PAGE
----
Winning, it’s something the Carolina Panthers rediscovered at just the right time.
The Panthers continued their winning streak and secured a playoff spot yesterday by beating the Atlanta Falcons Sunday, 34-3. The Panthers were dominant from the opening kickoff. The offense moved the ball, and, although Carolina didn’t capitalize on every red-zone appearance, they put up points. The defense came to play as well. Laying big hits early, Carolina swarmed Matt Ryan all afternoon, and for the first time this season, the defense scored. Then they scored again. Reminiscent of the beat-down delivered in New Orleans four weeks ago, Carolina finished out a four-game win streak that landed them with a home playoff game. Although winning has come easy as of late, it was something that evaded the Panthers for ten weeks, leaving many of us to think this playoff berth was near impossible.
After winning the NFC South in 2013, Carolina started this season 2-0. Rivera’s Panthers, notorious for slow starts, looked as if they had truly learned how to win in 2013. The ball finally started to bounce the right way for Rivera’s Panthers. Cam led 4th quarter comeback drives, refs picked up flags at opportune moments, and Riverboat Ron gambled on 4th downs. Winning—what had been so evasive—became expected. Carolina was confident, and their fan-base excited. Analysts who suggested Carolina would take a step back in 2014 because of key personnel losses, but Carolina’s 2-0 start had fans convinced fans that the anthers were still strong.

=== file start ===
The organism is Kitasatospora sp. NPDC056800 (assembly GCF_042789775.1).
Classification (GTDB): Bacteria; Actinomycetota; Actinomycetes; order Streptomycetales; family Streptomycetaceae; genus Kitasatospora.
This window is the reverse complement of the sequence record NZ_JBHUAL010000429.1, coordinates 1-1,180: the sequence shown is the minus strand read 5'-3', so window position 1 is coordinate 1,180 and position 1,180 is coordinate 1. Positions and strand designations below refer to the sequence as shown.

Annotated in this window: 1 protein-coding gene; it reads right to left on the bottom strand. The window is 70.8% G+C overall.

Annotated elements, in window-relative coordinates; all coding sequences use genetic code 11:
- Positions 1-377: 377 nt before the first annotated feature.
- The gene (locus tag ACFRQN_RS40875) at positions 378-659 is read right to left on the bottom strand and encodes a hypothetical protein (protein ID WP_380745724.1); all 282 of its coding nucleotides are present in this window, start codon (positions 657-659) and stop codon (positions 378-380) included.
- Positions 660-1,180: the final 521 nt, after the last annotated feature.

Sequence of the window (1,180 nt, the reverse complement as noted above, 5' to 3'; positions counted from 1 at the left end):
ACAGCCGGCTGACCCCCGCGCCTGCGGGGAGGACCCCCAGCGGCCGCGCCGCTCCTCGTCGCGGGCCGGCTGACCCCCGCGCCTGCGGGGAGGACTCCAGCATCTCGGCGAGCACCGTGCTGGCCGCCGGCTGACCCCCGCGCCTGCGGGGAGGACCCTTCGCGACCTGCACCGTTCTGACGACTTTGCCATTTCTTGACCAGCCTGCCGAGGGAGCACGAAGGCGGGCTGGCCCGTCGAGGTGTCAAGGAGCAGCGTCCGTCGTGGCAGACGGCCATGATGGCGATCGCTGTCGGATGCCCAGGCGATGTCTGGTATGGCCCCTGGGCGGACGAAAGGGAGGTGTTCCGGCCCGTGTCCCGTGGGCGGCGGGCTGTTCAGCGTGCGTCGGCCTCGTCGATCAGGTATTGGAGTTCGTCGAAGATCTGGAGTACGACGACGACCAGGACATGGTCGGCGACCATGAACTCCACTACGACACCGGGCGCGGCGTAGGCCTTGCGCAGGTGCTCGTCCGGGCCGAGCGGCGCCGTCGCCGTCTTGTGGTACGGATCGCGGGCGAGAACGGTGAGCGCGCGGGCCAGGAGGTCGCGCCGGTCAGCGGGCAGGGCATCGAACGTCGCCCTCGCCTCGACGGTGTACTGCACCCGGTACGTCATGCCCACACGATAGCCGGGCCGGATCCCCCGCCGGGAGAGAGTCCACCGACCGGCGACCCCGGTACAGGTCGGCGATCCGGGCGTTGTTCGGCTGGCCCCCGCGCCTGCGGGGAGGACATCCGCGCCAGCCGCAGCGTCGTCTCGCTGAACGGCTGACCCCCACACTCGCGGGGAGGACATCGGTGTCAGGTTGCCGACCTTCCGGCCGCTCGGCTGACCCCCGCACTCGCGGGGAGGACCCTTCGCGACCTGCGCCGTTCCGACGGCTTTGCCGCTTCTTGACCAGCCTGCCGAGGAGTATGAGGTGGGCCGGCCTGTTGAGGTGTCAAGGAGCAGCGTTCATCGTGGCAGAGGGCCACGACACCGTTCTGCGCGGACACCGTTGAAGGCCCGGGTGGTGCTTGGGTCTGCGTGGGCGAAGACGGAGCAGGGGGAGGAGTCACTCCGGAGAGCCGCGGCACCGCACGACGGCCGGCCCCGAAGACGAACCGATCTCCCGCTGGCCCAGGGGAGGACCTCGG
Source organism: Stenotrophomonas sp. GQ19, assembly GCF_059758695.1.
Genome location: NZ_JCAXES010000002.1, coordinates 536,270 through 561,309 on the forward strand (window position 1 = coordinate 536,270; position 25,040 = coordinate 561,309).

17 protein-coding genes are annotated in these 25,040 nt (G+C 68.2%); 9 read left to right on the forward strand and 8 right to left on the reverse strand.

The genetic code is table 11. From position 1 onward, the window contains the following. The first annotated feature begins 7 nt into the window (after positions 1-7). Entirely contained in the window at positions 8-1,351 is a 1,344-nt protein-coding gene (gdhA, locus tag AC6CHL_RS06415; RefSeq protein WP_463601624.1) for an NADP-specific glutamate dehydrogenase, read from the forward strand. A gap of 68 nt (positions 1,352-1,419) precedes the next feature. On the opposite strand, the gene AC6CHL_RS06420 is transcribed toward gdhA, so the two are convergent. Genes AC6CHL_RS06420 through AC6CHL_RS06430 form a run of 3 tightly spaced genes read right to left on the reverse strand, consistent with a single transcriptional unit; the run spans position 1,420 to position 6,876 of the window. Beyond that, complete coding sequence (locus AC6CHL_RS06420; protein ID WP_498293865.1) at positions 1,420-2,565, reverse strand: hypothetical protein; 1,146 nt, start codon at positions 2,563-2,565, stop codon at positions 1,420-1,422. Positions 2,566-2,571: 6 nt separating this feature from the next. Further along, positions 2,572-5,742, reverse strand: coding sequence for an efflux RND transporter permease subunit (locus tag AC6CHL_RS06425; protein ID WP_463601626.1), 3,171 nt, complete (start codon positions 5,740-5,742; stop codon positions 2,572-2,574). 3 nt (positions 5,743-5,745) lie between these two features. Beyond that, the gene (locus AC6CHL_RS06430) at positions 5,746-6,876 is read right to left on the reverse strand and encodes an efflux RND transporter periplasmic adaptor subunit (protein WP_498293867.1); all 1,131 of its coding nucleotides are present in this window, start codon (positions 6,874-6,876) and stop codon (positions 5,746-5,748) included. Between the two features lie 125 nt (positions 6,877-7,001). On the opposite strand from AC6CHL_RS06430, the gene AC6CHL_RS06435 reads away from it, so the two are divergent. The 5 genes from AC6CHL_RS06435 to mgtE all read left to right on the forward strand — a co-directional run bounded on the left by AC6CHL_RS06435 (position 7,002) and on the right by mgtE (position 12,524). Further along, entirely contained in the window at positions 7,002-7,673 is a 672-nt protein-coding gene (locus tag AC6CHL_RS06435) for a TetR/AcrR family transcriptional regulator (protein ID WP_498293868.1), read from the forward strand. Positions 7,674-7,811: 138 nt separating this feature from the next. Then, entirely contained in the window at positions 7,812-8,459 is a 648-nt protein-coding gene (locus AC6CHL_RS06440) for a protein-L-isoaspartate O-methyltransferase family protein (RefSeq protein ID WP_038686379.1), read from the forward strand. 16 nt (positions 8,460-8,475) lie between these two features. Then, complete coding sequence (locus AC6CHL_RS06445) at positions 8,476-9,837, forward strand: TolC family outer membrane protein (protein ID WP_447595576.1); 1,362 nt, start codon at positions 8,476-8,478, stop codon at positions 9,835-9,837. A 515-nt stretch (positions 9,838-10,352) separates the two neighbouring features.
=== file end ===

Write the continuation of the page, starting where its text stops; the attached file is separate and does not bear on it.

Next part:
Then came the losing. Then more losing. The Panthers went 1-8-1 over the next 10 games. Carolina was in a couple of those games, they even tied one, but several of the losses were just pure beat downs. The long stretch of losses seemed to beat the notion of winning out of the Panthers and their fan base. Not only had the Panthers forgot how to win, they looked like a team that couldn’t.
“It’s Always Darkest Before the Dawn”
The saying proved coldly true in Minnesota, where the Vikings pillaged the Panthers, scoring 14 off two blocked punts. The game got out of hand quickly, and aside from a solid effort from Jonathan Stewart and Charles Johnson, the 31-13 loss was sobering. The offensive line looked inept, and the Panthers looked as if they were unprepared. It was so bad, there wasn’t really anywhere to look other than at the coaching staff.
The writing appeared to be on the wall. Fans began looking to the next season, and it appeared as if the coaching staff had too. Cutting Antoine Cason symbolized Carolina’s move toward evaluating for the future. Get the new guys reps and see who survives the off-season seemed the direction Carolina was headed.
After the demoralizing loss, Carolina then had to go on the road to face the Saints. New Orleans, who was still fighting for the division, had just beaten the Steelers. They looked to be turning their season around, while the Panthers were spiraling the drain. The Panthers, however, entered the Super Dome wounded animals, cornered after the beating inflicted by the Vikings.
The Panthers came out thrashing viciously, jumping out to an early lead. Cam played great. Mike Shula called an aggressive game, and Carolina’s defense played opportunistically. Bene Benwikere’s return stimulated a Panthers secondary, which Sean McDermott looked to retool with younger and faster guys. Tre Boston replaced Thomas DeCoud permanently, while Norman took the tough assignments. The Saints weren’t playing great, but it was a big win in the fashion Carolina needed.
Accident Threatened to Wreck Momentum